Traction control was unobtrusive except in Rain mode while on less than perfect roads that feature a liberal splattering of gravel. You get the full 140 ponies in both Sport and Road mode, but Rain mode takes the edge right off, and is very noticeable; uninteresting even. With the fueling and feel at the throttle on the two full power modes being as sweet as it is, it’s a mode that’s perfectly named, as Rain is the only time you’d need to use it. Modes can be adjusted either via the app or the dash while you’re rolling.

The updated 2020 model gained four kilograms over the 2019 model and now weighs in at a segment-appropriate 235kg, which equates to stability without being cumbersome. Initial tip-in takes a bit of muscle, but once it does start to dip it feels for a moment like its wants to fall over. Of course, it’s not, and it won’t unless you’re a drunken goose new to the game, but it’s an idiosyncrasy of the SX which initially takes some getting used to.
The Ninja runs a twin-beam aluminium frame holding the engine as a stressed member, however the beams of the frame run over the top of the engine, rather than around it as is common. It gives the SX its slim waist I spoke of earlier, but is also partly responsible for its height, and with 19-litres of fuel sloshing around on top of that again, it’s jacked up the centre of gravity, meaning you need more effort on the change of direction.
First impressions after chucking the Ninja into a series of fast corners was it lacked front-end feel. What I soon realised was the factory preload setting in the fully adjustable Showa rear shock was a bit soft for my weight, causing the bum to sit a bit low, unweighting the front end. There’s a convenient remote preload adjuster that’s rather inconveniently mounted between the right-hand pillion ’peg, rear brake reservoir and rear tail unit.

All that metal and sharp-edged plastic shaved bark off my knuckles when I wound on the preload to suit my weight, but the improvement of the feel from the front end transformed the SX from something that felt vague in the steering into an engaging and fun play toy. Once set-up properly, you soon realise that the Ninja is a sports-tourer with a foot and a half firmly planted in the sports arena.
Each time I rode the SX I felt faster and faster, braver and braver and I enjoyed it more and more. The front end is planted and reports what the front tyre is doing with glorious precision.
That feeling is helped no doubt by the 41mm USD Showa fork. It’s a fully adjustable unit, too, although once I sorted the rear end, I had no reason to adjust the standard settings for my rather comfort-orientated 105kg frame. At the end of the fork, you’ll find a set of cornering ABS-equipped monobloc calipers that tear into a set of 300mm rotors. Bite, feel and power; they work brilliantly in every way and are as good as any setup I’ve used in recent history.
Rear stopping duties are handled by a single piston caliper clutching at a 250mm disc and it’s as unremarkable as any good rear brake is these days.
Despite the seat being nothing short of a butt blessing – it’s beautifully shaped, well-padded and there’s even a chunkier version available if you’ve got a boney rump – I only had an hour or so in the saddle before I started to feel uncomfortable. While the seat can do the time, the cramped leg position I noticed when I first threw a leg over the SX raised its ugly head.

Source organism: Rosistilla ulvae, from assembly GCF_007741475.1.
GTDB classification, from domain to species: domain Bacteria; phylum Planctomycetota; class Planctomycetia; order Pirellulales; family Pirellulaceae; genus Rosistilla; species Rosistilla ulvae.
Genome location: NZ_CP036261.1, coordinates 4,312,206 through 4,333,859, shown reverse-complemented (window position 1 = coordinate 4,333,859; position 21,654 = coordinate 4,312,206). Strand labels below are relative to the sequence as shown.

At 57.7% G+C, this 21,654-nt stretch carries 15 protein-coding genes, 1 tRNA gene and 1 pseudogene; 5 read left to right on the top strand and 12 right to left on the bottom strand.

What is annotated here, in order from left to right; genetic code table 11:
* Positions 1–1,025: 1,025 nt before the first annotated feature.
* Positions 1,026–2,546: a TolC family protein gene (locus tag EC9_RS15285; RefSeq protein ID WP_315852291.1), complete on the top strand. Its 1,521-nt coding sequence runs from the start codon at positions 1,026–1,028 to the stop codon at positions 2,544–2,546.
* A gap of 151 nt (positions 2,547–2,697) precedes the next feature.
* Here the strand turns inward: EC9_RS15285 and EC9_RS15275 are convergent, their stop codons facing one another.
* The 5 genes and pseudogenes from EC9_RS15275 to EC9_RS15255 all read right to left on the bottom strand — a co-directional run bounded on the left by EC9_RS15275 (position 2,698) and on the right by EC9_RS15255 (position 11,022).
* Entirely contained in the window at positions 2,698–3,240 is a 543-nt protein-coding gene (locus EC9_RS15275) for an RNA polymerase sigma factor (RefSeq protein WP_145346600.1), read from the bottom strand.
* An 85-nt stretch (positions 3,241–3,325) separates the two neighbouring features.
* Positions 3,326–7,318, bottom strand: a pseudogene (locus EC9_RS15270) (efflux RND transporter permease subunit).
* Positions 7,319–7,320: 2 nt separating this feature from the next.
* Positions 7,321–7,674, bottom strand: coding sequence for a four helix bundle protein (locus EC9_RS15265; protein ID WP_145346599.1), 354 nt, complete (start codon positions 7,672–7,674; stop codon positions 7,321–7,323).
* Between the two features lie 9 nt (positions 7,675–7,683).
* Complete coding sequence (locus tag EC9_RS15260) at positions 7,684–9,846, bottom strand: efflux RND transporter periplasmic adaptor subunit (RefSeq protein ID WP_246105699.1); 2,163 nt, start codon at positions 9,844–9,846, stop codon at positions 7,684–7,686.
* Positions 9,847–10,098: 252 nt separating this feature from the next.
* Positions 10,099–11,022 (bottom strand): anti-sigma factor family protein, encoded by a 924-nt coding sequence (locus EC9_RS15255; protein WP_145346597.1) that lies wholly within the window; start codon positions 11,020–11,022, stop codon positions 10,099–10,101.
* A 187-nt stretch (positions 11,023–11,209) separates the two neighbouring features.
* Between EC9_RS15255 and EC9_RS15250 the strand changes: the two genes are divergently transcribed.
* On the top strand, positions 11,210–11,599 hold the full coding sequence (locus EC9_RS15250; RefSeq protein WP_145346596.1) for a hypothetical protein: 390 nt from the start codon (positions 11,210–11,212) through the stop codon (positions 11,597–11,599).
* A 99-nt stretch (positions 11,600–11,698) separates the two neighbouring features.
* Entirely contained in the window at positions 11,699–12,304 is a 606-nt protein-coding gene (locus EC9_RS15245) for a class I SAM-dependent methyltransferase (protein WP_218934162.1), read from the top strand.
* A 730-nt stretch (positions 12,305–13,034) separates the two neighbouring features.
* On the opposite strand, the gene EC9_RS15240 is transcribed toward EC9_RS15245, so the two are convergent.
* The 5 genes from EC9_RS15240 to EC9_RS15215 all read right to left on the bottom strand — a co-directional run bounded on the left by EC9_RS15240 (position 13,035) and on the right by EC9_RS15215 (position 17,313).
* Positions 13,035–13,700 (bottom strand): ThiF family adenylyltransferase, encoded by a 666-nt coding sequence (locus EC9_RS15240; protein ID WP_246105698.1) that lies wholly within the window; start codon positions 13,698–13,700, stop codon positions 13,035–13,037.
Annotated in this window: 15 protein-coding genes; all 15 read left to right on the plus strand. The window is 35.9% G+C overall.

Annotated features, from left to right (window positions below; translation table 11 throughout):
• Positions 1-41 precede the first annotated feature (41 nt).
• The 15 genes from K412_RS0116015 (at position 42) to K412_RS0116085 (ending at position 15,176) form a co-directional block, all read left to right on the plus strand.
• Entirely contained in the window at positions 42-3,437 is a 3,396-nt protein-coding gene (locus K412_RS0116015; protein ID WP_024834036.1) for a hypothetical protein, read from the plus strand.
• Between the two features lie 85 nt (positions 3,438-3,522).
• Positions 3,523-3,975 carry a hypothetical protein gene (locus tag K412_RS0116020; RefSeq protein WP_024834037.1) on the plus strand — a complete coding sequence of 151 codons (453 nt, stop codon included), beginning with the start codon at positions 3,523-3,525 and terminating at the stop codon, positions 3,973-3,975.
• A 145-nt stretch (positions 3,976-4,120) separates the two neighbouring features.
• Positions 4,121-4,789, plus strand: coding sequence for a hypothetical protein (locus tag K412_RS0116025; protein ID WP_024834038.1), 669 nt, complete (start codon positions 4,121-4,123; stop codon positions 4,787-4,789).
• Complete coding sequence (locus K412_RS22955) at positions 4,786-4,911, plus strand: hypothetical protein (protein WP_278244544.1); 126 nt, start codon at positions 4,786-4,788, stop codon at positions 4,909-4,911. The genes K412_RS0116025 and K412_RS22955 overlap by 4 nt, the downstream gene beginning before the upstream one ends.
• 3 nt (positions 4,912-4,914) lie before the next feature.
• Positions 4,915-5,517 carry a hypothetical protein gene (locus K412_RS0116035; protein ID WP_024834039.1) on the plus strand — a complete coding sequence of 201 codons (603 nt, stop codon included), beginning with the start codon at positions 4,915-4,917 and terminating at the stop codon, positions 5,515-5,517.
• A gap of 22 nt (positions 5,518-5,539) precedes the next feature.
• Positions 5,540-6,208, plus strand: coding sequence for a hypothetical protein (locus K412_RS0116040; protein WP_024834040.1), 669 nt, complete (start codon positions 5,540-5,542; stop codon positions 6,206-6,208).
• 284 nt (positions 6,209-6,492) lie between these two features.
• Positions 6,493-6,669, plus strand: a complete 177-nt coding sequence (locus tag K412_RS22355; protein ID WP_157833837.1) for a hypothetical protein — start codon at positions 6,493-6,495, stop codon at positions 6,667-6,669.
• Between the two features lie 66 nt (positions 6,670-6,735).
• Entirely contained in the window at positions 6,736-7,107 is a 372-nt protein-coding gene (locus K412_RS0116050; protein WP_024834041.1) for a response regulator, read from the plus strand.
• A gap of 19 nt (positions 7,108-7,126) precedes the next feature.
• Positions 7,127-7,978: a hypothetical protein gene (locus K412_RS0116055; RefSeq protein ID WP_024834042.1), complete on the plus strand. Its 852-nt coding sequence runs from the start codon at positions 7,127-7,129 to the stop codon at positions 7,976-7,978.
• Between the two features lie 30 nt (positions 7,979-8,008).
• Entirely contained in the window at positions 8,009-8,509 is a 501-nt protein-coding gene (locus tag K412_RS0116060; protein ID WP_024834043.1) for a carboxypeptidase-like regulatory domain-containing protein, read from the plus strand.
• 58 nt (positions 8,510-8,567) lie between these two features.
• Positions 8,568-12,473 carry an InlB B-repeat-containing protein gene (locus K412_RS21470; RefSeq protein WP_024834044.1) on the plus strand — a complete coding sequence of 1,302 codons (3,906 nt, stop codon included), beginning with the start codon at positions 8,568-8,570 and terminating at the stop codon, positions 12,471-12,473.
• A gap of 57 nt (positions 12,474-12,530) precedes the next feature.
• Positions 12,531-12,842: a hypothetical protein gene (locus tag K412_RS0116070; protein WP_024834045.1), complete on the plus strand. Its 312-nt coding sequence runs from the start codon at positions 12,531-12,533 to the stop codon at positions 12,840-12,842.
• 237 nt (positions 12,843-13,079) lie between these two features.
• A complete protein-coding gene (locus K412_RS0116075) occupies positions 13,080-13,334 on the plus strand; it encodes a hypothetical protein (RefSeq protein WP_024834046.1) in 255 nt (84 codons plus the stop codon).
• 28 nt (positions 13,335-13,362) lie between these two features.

If you’re under six foot you’ll find the lack of leg room a non-issue, but the seat height could be. Then again, if you’re over six foot you’ll find the seat height fine, but leg room may be compromised. Adding to my bent-leg woes was a fair bit of vibration through the footpegs, especially the right hand one, where I felt every bump, bang and road imperfection through the peg.
Once the speed comes up you also notice the effects of the adjustable screen which, at its highest level blew a torrent of air straight at my helmet – but I’m a really tall bloke, average-height riders may not notice this – and at its lowest level it’s as sportsbike low. Kawasaki offers a much larger (and less attractive) screen if you’re a bigger unit wanting to cover more miles with more protection.

Some parts of the Ninja’s report card might sound a little grim for a touring bike and they are; if it were a touring bike. Don’t let the neat optional colour-coded panniers throw you; the Ninja is a sportsbike with some touring credentials. And once you get that, you get the folded-up legs, and the vibey road report through the ’pegs. Besides, point the Ninja at a twisty section of tarmac and you’ll forget about those niggles, all you’ll want to do is attack corners while listening to that glorious induction growl.
I don’t have the time to ride around Australia, most of my riding is commuting, hitting my local set of corners, throw in an occasional weekend away with mates, and an annual jaunt or two between Sydney and Phillip Island. I want a bike that can still rail a turn, looks like a sportsbike but offers a bit of comfort. And I want it to have plenty of electronic fruit, the convenience of fully adjustable suspension and something I like the look of.
Between the paint job which I found myself looking at for longer than I probably should have and with change out of 19 grand on the road, Kawasaki’s Ninja 1000 SX is a bike that you’ll buy with your head but ride with your heart.

Test Pete Vorst
Photography Sam Maclachlan